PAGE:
The ruling Justice and Development Party (AK Party) will introduce the much-awaited animal rights draft law to the Turkish Parliament and expects to pass it into law before Parliament goes on summer break, a party official said Thursday.
AK Party Group Deputy Chairperson and Kahramanmaraş deputy Mahir Ünal told journalists that they will present the draft to Parliament on Thursday, after a long period of consultation with nongovernmental organizations (NGOs), municipalities and ministries.
The Turkish Parliament had established a commission to probe the matter upon the request of political parties in 2019.
The issue of animal rights has been on the Turkish government's agenda over the past decade, due to immense public pressure from all echelons of society on politicians to come up with a solution. Footage of torture and cruelty against animals has made headlines several times, outraging the public and animal rights organizations.
All political parties – including the ruling AK Party, the main opposition Republican People’s Party (CHP), the Nationalist Movement Party (MHP) and the Good Party (IP) – are working to update the country’s existing law, which has been criticized for lacking necessary measures to ensure the protection of animals.
“The rehabilitation and protection of animals have emerged as a necessity,” Ünal said, which he attributed to fast-paced urbanization and development of transportation opportunities that increased the overlap of animals’ living space with humans.
The AK Party official continued by saying that the prepared regulation focuses on recognizing animals as living creatures rather than property and criminalize violence against them.
The law also eliminates the differentiation between owned and stray animals, while crimes against animals will receive harsher punishment.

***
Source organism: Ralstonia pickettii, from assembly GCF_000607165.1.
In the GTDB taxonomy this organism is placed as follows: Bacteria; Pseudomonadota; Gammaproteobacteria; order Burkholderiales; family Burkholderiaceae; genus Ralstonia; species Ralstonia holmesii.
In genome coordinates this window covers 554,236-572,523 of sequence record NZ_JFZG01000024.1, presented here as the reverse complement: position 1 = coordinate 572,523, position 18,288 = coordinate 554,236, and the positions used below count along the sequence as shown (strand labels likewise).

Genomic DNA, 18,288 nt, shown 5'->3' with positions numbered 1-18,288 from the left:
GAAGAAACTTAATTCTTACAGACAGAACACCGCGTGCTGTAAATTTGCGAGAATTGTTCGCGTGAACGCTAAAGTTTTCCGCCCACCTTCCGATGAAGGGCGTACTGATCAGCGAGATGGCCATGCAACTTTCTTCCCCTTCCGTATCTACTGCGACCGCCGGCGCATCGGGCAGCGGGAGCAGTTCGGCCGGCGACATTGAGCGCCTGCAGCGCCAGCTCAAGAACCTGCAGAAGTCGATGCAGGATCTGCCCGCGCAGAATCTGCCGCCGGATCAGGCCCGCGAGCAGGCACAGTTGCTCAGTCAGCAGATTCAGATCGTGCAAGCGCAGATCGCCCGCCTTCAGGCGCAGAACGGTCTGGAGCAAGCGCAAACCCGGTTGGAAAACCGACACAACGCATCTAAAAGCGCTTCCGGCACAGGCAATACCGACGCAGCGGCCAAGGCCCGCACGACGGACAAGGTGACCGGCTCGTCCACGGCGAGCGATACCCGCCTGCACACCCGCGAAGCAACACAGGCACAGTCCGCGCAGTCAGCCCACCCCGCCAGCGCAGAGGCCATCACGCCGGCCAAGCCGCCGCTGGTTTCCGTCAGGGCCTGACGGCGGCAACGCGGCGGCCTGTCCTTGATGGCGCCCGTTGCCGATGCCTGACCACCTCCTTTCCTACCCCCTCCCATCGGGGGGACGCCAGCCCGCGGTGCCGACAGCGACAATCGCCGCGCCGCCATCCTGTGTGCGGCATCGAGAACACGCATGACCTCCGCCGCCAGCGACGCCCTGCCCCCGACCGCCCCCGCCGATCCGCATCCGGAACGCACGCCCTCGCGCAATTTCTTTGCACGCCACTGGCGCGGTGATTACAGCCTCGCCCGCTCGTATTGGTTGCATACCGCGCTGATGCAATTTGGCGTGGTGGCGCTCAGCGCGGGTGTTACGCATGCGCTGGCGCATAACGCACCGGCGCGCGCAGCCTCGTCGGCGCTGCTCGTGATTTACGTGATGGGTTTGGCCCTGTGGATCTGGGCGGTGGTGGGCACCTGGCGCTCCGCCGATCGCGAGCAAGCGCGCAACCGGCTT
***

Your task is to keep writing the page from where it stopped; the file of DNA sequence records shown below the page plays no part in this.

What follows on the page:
Some of the features of the new law, which is expected to be called the "Animal Rights Law" and will replace the existing Animal Protection Law No. 5199, include a two-year prison term for maltreatment against animals. It will be mandatory for all pets to be tagged with a microchip for tracking purposes. Pet owners will also receive penalties of up to TL 10,000 ($1,150) if they abandon their pets on the street.
Municipalities will be tasked with the sterilization of all stray animals, while complaint offices will be set up by the local branches of the Agriculture Ministry to enable people to file complaints on animal cruelty and other related matters. Pet shops will also be affected by the new bill. They will only be allowed to sell animals online and will be required to keep them in their natural habitat until adopted.
The new law also oversees the establishment of the "Animal Welfare Fund" that will provide regular financial support to municipalities for activities specific to animal rights and their protection. The municipalities will also dedicate 1% of their budget directly to animals, enabling the municipalities to increase the capabilities of animal shelters and other services.
Local administrations will also be obliged to establish animal shelters and rehabilitation centers. Municipal staff will receive specific training on the issue.
The law will also allow local police to form an animal protection squad, which will have the authority to rapidly respond to any incidents in which an animal is harmed or in danger. The force will also actively seek out perpetrators of blood sports involving animals, such as cockfighting and dogfighting.
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